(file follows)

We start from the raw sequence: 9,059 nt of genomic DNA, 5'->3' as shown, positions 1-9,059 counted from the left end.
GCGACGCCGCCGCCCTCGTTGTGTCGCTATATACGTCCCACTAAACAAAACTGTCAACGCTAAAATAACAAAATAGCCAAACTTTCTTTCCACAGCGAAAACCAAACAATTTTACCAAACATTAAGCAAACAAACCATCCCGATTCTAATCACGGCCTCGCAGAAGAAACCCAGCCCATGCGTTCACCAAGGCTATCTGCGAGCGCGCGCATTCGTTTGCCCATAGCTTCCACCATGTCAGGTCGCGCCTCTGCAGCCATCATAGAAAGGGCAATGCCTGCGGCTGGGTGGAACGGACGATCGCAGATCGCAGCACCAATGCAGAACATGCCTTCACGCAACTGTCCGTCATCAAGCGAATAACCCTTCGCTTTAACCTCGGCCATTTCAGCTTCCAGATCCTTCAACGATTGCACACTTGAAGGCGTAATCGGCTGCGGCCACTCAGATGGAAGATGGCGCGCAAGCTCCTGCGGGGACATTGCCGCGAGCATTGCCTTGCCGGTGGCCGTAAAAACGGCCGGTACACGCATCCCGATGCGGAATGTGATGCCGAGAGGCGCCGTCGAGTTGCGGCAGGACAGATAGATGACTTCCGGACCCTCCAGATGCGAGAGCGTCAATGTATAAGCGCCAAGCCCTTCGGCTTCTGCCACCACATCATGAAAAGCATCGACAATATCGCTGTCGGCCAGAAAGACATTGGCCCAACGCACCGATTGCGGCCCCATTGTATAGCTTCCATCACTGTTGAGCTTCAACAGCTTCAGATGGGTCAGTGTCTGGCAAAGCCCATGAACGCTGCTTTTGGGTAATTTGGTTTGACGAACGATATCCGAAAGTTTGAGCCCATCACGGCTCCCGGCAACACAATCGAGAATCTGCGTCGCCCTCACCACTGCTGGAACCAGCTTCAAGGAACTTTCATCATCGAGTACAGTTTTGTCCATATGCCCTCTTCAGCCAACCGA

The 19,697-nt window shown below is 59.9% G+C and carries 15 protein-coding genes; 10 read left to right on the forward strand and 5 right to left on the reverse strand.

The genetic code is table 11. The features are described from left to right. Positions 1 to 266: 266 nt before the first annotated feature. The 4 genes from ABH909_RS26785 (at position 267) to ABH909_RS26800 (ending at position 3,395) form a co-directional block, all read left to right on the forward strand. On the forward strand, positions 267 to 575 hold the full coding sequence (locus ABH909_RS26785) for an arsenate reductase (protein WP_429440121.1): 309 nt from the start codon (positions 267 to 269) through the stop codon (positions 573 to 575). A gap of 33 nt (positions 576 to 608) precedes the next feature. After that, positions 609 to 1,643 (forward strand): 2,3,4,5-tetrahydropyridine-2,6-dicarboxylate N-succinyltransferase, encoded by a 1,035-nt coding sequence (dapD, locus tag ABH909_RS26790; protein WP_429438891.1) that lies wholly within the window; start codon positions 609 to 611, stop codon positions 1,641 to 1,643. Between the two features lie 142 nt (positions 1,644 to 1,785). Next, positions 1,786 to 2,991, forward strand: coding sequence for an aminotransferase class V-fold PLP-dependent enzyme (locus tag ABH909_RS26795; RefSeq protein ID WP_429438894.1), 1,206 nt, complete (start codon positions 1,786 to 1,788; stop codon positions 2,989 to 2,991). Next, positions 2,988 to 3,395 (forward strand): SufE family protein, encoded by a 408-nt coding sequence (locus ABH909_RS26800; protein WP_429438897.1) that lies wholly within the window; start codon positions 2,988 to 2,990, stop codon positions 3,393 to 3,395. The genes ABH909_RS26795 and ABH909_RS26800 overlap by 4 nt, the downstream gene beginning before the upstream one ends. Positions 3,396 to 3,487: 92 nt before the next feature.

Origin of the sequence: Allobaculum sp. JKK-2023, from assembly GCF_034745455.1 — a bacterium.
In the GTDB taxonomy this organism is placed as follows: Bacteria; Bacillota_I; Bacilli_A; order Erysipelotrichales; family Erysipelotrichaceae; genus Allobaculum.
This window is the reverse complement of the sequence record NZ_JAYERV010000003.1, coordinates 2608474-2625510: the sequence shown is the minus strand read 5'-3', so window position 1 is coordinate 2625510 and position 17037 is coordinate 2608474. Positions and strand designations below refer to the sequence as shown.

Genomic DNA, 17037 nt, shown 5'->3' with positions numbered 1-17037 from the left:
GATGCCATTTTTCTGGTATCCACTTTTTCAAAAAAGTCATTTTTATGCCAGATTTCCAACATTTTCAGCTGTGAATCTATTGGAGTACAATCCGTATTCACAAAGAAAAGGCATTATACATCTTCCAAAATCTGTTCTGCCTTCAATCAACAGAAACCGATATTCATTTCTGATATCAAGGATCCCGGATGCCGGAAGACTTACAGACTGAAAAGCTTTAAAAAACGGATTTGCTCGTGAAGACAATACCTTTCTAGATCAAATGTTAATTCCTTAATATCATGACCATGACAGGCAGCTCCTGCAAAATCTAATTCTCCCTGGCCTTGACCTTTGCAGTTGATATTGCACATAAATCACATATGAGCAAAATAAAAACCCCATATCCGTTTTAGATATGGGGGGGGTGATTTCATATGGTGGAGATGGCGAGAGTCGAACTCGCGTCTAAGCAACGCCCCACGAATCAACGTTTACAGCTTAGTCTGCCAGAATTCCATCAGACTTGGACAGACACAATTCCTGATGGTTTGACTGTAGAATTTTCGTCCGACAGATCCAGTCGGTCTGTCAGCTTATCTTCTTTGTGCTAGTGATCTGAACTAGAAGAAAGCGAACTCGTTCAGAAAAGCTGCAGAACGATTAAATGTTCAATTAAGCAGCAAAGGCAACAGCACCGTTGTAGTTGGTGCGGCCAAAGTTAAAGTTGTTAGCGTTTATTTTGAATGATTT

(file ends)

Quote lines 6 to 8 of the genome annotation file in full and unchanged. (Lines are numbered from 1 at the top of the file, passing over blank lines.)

In the GTDB taxonomy this organism is placed as follows: Bacteria; Bacillota_I; Bacilli_A; order Erysipelotrichales; family Erysipelotrichaceae; genus Allobaculum.
This window is the reverse complement of the sequence record NZ_JAYERV010000003.1, coordinates 2608474-2625510: the sequence shown is the minus strand read 5'-3', so window position 1 is coordinate 2625510 and position 17037 is coordinate 2608474. Positions and strand designations below refer to the sequence as shown.

Genomic DNA, 17037 nt, shown 5'->3' with positions numbered 1-17037 from the left: